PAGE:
Peter Foster tells today’s Irish Times Inside Politics podcast that, while polls show a majority of British voters now think it was a mistake to leave the European Union, it is unlikely any UK government in the foreseeable future will seek to rejoin. What is needed instead, the Financial Times journalist says, is greater honesty on the subject from political leaders, in particular from Keir Starmer’s Labour party, which currently looks set to win next year’s general election. In his new book What Went Wrong With Brexit and What To Do About It, Peter argues the UK is facing a future of stagnation and decline unless its political leaders start to confront the challenges posed by Brexit.What Went Wrong With Brexit and What To Do About It is published by Canongate.
  • 'Sinn Féin have pissed a lot of people off' - Aoife Moore on the struggle to write about Ireland's biggest party

    How hard it is it to write a tell-all book about Sinn Féin, a political party known among journalists for its secrecy and its on-message discipline? Aoife Moore, author of The Long Game, a new book on the party, was expecting at least some cooperation - but it didn't really work out that way. Of those few who were willing to talk, she says, many had their own motives. In the Mindfield area at this year's Electric Picnic festival, Aoife sat down with Pat Leahy and Harry McGee to talk about the book, the party and its leaders, past and present.
  • Paschal Donohoe on spending v saving, RTÉ's future and Fine Gael's vigour

    October 10th is Budget Day, so it is the time of the year for politicians and lobbyists to make their cases for extra spending and tax cuts in 2024.It will be a year when Ireland is forecast to run a surplus of over €10 billion, leaving lots of room to manoeuvre, and plenty of decisions in the hands of Minister for Finance Michael McGrath and Minister for Public Expenditure Paschal Donohoe.On today's podcast Mr Donohoe joins Hugh and Pat to talk about Budget 2024. Of specific measures, the Minister gives little away. But he does provide an insight into his thinking about the balancing act that must be struck. They also discuss the risk posed to stability by unpredictable corporate tax receipts, the future for RTÉ and whether Fine Gael still has something to offer in government beyond the next election.And Mr Donohoe takes the opportunity to criticise Pat's argument that the Government is short on ideas.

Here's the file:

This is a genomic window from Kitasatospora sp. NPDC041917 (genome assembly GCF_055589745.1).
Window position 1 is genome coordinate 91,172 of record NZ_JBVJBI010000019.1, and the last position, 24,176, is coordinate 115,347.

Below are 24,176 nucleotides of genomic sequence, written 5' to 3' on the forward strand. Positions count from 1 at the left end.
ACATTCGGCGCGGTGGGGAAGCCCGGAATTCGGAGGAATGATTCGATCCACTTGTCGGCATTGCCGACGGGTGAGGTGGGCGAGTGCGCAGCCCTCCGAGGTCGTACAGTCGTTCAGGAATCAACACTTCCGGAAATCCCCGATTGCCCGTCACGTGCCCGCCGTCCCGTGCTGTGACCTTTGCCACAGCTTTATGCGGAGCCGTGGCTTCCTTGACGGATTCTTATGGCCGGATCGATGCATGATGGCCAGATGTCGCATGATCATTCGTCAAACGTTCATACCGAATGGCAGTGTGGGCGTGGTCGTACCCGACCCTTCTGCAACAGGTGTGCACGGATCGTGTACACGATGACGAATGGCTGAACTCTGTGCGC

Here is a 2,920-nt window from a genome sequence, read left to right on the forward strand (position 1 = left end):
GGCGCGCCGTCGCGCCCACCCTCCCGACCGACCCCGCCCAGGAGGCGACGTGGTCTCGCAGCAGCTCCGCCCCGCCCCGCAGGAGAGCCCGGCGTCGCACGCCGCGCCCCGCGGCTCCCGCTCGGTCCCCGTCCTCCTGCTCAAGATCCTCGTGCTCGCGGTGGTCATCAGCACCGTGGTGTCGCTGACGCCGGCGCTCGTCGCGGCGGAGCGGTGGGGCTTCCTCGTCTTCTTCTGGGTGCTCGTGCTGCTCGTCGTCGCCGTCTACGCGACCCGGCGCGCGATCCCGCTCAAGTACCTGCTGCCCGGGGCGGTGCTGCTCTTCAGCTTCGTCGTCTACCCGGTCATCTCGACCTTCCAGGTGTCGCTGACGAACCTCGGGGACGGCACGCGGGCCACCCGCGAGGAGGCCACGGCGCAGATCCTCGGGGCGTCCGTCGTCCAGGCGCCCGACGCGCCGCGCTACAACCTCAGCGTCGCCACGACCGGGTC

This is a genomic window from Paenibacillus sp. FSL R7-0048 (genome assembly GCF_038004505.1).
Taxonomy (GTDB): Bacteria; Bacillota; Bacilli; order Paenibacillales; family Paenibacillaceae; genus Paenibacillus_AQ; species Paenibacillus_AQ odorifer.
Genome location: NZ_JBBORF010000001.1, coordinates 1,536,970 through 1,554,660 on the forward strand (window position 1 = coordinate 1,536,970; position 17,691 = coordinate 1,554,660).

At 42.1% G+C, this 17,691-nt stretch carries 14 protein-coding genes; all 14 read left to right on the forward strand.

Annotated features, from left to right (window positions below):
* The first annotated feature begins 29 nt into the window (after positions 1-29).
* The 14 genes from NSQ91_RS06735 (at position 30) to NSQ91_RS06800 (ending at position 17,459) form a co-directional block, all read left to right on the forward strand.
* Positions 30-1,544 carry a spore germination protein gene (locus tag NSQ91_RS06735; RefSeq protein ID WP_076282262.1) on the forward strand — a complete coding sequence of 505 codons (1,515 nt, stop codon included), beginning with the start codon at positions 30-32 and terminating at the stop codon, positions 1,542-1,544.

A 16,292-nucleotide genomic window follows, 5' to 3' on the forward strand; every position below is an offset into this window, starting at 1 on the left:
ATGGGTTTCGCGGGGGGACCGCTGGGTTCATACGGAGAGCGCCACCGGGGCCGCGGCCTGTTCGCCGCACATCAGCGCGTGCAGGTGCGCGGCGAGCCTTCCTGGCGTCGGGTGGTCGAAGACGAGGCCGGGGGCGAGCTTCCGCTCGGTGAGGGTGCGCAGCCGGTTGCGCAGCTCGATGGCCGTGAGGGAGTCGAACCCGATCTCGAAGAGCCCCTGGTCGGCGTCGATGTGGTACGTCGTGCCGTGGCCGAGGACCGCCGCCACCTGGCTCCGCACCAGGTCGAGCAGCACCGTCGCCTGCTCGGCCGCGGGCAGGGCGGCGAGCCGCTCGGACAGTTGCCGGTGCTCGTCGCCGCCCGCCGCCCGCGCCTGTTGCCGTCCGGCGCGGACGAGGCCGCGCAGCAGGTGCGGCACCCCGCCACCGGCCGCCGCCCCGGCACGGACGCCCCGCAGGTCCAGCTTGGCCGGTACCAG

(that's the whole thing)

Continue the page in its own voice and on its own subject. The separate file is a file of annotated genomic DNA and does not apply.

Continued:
• Licence fee revolt, speed solutions, think-ins

    Harry McGee and Cormac McQuinn join Pat Leahy to talk about the big political stories of the week:News that RTÉ licence fee receipts have continued to plummet will be of concern when the Cabinet meets this weekA spike in road deaths is another issue for the coalition to grapple withPolitical party think-in season is about to commence, but the annual events are not what they used to be, lament our correspondents.Plus: Northern Editor Freya McClements on the waning prospects of a restoration of the Northern Ireland Assembly, and the attrition a lack of leadership is causing to day-to-day lives of citizens. What is in the mind of DUP leader Jeffrey Donaldson, in whose hands powersharing lies?
  • More seats and new constituencies: a first look at the redrawn electoral map

    The Electoral Commission has published its highly anticipated constituency review which, as expected, recommends an increase in the number of Dáil seats to let representation keep pace with population growth. The review, which is expected to be approved by the Dáil, also recommends the creation of new constituencies and the adjustment of others. But what does it all mean for voters and politicians? Cormac McQuinn and Harry McGee join Pat Leahy to dig into the review.